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Russia’s Navalny out of coma after poisoning

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Doctors treating Russian opposition figure Alexei Navalny say he is out of an induced coma and his condition, since being poisoned, has improved.

He is responding to verbal stimuli, they said. Mr Navalny, 44, was flown to Germany after falling ill on a flight in Siberia in August.

His team allege he was poisoned on the orders of Russian President Vladimir Putin, who denies any involvement.

German doctors say the Putin critic was poisoned with a Novichok nerve agent.

On Monday, the Charité hospital in Berlin said in a statement that Mr Navalny was being weaned off mechanical ventilation.

"He is responding to verbal stimuli. It remains too early to gauge the potential long-term effects of his severe poisoning," it said.

It also said doctors were in close contact with Mr Navalny's wife.

Mr Navalny's spokeswoman, Kira Yarmysh, tweeted: "News about Alexei. Today he was taken out of induced coma. Gradually he will be switched off from a ventilator. He responds to speech and to being addressed to."

What happened to Alexei Navalny?

Mr Navalny fell ill on 20 August on a flight from Tomsk to Moscow. His supporters suspect poison was placed in a cup of tea at Tomsk airport.

"Alexei started moaning and screaming. He was clearly in pain. He was lying on the floor in the part of the plane reserved for cabin crew," a passenger seated near Mr Navalny on the plane told BBC Russian.

The plane was diverted to Omsk, where the opposition politician was admitted to an emergency hospital. Russian officials initially refused to allow Mr Navalny to be transferred abroad for medical treatment but after three days he was flown by air ambulance to Berlin.

Last week, doctors in Germany said the results of toxicology tests carried out at a military laboratory gave "unequivocal proof" that Mr Navalny was poisoned with a Novichok nerve agent.

Doctors in Omsk insisted that no poisonous substances had been detected in Mr Navalny's body when he was under their care.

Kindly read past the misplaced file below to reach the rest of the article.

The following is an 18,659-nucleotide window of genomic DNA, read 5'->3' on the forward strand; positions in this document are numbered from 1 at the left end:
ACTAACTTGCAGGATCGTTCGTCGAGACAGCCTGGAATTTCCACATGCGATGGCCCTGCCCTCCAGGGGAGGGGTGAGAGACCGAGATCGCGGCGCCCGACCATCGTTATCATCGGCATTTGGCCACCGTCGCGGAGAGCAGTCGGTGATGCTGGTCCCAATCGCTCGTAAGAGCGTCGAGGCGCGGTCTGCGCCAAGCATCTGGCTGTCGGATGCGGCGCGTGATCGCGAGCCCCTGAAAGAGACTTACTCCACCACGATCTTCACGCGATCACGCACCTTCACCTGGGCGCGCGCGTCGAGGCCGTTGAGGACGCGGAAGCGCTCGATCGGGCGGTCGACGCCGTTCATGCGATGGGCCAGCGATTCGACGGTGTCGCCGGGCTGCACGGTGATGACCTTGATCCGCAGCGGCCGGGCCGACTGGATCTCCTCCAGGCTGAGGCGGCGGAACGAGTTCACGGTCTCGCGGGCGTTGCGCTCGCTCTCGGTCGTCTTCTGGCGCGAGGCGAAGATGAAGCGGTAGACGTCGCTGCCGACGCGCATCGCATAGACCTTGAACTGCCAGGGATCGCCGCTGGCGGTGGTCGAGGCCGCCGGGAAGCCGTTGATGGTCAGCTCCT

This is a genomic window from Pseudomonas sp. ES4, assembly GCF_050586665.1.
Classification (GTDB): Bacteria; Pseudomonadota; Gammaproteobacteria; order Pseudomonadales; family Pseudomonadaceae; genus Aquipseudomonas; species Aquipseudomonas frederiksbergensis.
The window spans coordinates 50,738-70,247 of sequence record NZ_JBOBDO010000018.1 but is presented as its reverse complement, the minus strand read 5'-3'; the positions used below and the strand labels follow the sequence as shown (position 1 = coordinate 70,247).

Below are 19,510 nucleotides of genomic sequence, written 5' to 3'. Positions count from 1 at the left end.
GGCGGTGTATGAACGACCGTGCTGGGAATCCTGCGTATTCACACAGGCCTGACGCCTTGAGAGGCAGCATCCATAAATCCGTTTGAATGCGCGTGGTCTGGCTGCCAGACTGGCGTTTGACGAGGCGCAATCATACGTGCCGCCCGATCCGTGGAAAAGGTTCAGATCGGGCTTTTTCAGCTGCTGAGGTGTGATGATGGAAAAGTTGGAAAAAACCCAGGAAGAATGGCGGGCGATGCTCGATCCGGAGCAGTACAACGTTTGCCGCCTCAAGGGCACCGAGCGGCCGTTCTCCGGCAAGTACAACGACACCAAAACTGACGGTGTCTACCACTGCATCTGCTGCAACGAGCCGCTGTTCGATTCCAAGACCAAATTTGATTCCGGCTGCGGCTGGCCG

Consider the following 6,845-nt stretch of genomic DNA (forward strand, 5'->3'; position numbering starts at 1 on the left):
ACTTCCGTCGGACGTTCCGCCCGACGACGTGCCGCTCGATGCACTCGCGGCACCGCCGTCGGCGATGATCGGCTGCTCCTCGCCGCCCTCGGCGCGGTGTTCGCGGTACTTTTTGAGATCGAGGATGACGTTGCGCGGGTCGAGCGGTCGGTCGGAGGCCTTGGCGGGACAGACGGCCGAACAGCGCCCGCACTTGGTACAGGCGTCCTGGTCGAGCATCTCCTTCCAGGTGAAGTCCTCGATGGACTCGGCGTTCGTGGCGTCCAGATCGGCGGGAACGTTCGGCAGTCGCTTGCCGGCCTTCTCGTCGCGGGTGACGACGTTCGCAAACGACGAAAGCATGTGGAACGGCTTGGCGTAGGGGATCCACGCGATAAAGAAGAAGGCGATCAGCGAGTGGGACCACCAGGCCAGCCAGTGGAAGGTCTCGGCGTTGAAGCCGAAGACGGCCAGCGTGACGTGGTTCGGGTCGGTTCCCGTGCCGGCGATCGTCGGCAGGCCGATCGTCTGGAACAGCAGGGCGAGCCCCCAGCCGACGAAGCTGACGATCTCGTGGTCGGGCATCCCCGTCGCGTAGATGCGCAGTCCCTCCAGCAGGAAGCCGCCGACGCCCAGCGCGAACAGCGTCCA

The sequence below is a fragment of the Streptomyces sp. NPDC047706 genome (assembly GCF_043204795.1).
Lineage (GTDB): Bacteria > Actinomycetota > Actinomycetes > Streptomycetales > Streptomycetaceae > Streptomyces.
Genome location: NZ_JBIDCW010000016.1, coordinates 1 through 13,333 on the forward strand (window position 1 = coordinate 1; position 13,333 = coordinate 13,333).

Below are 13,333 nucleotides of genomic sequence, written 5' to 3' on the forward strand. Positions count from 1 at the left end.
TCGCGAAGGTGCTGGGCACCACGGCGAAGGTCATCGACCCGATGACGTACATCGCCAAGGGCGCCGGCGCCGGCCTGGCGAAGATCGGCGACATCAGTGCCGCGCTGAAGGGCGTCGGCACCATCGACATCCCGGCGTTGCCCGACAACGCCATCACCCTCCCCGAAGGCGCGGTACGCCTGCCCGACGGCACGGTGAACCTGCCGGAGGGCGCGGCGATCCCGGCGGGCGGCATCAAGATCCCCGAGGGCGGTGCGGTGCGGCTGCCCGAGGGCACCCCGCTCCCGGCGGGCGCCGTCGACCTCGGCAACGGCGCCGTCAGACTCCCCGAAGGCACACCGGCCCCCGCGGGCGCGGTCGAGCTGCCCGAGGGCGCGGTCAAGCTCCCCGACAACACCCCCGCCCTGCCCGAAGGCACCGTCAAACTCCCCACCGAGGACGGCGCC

Mr Navalny is being treated at the Charité hospital in Berlin, Germanyimage copyrightReuters

On Monday, the Kremlin said it was "absurd" to blame Russia for Mr Navalny's poisoning. "Attempts to somehow associate Russia with what happened are unacceptable to us, they are absurd," Mr Putin's spokesman, Dmitry Peskov, said.

Russian foreign ministry spokeswoman Maria Zakharova said the allegation that Novichok was used was not backed up by evidence.

A Novichok nerve agent was used to poison former Russian spy Sergei Skripal and his daughter in the UK in 2018. A UK investigation blamed the Russian state.

What is Navalny known for?

Mr Navalny is an anti-corruption campaigner who has led nationwide protests against the Russian authorities. He first emerged as a blogger in 2008 and has in recent years become the most prominent opposition politician in Putin's Russia.

He has called Mr Putin's party a place of "crooks and thieves" that is "sucking the blood out of Russia", and has faced attacks in the past.

However, he has been banned from standing against Mr Putin in recent elections because of a conviction for embezzlement. He denies the crime, saying his legal troubles are Kremlin reprisals for his fierce criticism.

What's the international reaction?

On Monday, the British government summoned the Russian ambassador to the UK "to register deep concern about the poisoning".

"It's completely unacceptable that a banned chemical weapon has been used and Russia must hold a full, transparent investigation," Foreign Secretary Dominic Raab said on Monday..

In Germany there is growing pressure for Chancellor Angela Markel to take a tougher stance over the incident. Last week, she said Mr Navalny was the victim of attempted murder and that the world would look to Russia for answers.

For the first time, the German government is no longer ruling out stopping the construction of the controversial Nord Stream 2 pipeline, says the BBC's Damien McGuinness in Berlin.

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